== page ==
Red and blue lights shine in your rearview mirror, strobing back
and forth. Your heart sinks, and your anxiety kicks in full steam.
There is a police officer behind you, pulling you over for speeding
or some other infraction. That's one of the worst feelings.
But, what is it like from the officer's
Growing up, it had been a desire of mine to ride along with a
police officer and check out the action from the officer's side of
the steering wheel. I was fascinated by police work from watching
re-runs of "CHiPs" as part of my morning routine before school
started. My brother and I would re-enact scenes from the show in
our driveway on our bicycles. He was Ponch and I was Jon Baker.
I recently had the opportunity to ride along with an Evansville
Police Department commander and Saint Meinrad alumnus, Dr. Darren
Sroufe. Darren serves on our Alumni Board, and I half jokingly
asked if I could do a ride-along with him some day. He said he
would gladly take me along.
Last September, I went on a ride-along with Darren in the
Offender Transport Vehicle, a reinforced 18-passenger van with
benches lining the sides in the back. This van is used mostly for
transporting offenders who have been arrested to the jail.
I could go on and on about the different situations we found
ourselves in, but my biggest takeaway from the experience was how
tense I felt during and after our shift.
We responded to some nuisance-ridden areas, and I was very alert
to my surroundings. I tried very hard to listen to the details
folks shared with us about a crime they may have witnessed.
I watched as they waved their hands around. I stared intently at
their facial expressions, trying to discern if they were being
truthful. I stayed attuned to my peripheral vision to pay attention
to our surroundings. All this while trying to be engaged with those
with whom we were interacting and following Darren's lead.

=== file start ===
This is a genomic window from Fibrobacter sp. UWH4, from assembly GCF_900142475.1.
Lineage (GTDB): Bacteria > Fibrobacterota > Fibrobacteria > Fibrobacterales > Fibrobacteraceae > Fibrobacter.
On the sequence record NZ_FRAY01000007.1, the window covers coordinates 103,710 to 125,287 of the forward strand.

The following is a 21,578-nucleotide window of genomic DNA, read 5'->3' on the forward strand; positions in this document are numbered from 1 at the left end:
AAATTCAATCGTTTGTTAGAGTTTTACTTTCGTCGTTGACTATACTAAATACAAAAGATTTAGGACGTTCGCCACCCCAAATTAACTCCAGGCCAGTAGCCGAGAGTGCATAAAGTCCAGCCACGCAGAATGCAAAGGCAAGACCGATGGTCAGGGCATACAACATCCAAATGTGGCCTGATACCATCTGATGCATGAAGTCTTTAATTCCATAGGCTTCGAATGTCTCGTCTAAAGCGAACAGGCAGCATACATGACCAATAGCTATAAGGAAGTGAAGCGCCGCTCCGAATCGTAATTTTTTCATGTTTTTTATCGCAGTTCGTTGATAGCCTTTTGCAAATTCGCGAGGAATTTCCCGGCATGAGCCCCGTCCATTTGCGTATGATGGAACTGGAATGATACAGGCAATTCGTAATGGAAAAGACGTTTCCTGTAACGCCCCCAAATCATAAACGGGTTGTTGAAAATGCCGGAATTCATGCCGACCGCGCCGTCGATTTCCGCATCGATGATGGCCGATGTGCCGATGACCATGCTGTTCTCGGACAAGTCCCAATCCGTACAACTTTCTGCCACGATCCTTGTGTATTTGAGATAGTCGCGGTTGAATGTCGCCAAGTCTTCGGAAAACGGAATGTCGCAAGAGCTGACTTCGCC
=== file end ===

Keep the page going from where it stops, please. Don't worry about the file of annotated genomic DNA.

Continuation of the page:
I asked myself: is this what every response, traffic stop and
investigation is like for a police officer? Does this internal
stress go away? How long can one stay so alert?
There is a wonderful charity and fraternity among police
officers because they know the rigors and stresses that come with
the job. When they are working, they have to be objective,
unbiased, professional and cautiously alert. They don't know who
has a weapon or how someone will respond.
I enjoyed my ride-along and it helped me understand the
perspective of the officer's side of the wheel. It gave me a
greater respect for the role law enforcement officers have in our
community, and now I better understand some of the tense and heated
encounters they face.
Always obey the laws, but if you do slip up and are pulled over
by a police officer, remember that he or she might be coming from a
very adrenaline-stimulated and dangerous situation. For Jesus says,
"I give you a new commandment: love one another. As I have loved
you, so you also should love one another. This is how all will know
that you are my disciples, if you have love for one another." (John
Despite how inconvenient, embarrassing and disappointing it can
be to be pulled over, you could be the bright spot in an officer's
day, and you can share your faith with the officer by having a good
attitude and a humble spirit.
Here's to wishing you safe driving, and may God continue to
bless our law enforcement officers and emergency responders.